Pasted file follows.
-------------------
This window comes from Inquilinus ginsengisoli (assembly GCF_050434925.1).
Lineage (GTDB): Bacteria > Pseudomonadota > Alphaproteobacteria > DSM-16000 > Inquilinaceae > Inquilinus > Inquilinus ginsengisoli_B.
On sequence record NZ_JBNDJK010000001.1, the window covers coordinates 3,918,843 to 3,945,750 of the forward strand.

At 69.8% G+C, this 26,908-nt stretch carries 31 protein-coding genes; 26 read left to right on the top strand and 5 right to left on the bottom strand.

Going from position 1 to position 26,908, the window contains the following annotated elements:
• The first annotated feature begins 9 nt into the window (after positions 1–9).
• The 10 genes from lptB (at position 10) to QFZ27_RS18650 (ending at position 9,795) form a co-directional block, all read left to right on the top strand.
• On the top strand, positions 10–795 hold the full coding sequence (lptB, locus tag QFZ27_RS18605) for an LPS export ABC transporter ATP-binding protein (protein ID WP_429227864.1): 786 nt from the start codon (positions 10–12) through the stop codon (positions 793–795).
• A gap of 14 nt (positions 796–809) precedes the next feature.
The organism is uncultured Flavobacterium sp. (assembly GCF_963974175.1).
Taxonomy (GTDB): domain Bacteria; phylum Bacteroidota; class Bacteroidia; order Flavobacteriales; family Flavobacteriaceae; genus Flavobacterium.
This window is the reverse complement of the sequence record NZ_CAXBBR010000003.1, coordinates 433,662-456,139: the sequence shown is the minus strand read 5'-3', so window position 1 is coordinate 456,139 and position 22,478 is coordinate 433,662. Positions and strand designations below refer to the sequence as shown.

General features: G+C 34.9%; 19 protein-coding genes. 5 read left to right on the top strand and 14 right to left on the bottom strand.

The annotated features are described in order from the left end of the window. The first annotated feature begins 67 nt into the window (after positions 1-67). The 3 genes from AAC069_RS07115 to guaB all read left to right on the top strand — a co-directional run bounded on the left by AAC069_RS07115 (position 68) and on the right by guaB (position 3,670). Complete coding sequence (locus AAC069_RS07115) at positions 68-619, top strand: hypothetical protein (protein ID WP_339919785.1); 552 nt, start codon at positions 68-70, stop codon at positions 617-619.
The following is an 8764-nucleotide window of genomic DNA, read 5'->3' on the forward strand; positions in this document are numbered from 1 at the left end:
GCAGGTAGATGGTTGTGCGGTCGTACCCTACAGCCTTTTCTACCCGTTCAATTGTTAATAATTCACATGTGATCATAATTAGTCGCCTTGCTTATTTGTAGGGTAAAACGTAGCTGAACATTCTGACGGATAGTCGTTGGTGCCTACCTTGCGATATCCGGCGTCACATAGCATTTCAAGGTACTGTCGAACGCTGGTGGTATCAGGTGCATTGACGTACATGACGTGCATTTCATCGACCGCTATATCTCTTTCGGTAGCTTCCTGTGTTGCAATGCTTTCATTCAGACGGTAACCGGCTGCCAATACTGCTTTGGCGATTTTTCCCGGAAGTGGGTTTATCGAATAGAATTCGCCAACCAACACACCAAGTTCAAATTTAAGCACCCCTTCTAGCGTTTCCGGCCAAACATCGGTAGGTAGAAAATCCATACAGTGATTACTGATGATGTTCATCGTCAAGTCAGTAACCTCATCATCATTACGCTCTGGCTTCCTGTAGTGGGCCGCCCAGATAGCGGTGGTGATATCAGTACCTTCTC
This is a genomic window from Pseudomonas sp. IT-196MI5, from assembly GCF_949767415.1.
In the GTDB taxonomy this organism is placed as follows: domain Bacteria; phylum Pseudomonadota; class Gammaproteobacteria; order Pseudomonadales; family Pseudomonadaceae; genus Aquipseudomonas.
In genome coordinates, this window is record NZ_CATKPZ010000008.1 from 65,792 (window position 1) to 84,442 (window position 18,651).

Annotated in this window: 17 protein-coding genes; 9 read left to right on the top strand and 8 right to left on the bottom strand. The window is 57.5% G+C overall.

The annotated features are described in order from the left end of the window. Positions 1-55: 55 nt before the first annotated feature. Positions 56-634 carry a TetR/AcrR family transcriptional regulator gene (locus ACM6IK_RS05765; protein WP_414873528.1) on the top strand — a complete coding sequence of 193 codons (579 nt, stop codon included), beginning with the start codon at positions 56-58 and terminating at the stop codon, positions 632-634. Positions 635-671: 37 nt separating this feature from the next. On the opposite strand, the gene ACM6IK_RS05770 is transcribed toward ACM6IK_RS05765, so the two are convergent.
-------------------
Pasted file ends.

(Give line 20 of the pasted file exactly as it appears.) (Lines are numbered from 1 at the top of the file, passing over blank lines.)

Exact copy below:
Annotated in this window: 17 protein-coding genes; 9 read left to right on the top strand and 8 right to left on the bottom strand. The window is 57.5% G+C overall.